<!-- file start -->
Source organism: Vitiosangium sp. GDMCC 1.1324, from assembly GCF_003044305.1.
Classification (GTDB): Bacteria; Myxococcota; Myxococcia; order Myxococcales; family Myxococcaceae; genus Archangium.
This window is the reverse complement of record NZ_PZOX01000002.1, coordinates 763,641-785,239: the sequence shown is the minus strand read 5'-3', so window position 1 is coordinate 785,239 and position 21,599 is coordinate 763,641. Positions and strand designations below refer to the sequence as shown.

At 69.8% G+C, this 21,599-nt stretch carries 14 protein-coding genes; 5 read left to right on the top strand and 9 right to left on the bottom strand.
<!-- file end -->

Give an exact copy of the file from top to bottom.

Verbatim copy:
Source organism: Vitiosangium sp. GDMCC 1.1324, from assembly GCF_003044305.1.
Classification (GTDB): Bacteria; Myxococcota; Myxococcia; order Myxococcales; family Myxococcaceae; genus Archangium.
This window is the reverse complement of record NZ_PZOX01000002.1, coordinates 763,641-785,239: the sequence shown is the minus strand read 5'-3', so window position 1 is coordinate 785,239 and position 21,599 is coordinate 763,641. Positions and strand designations below refer to the sequence as shown.

At 69.8% G+C, this 21,599-nt stretch carries 14 protein-coding genes; 5 read left to right on the top strand and 9 right to left on the bottom strand.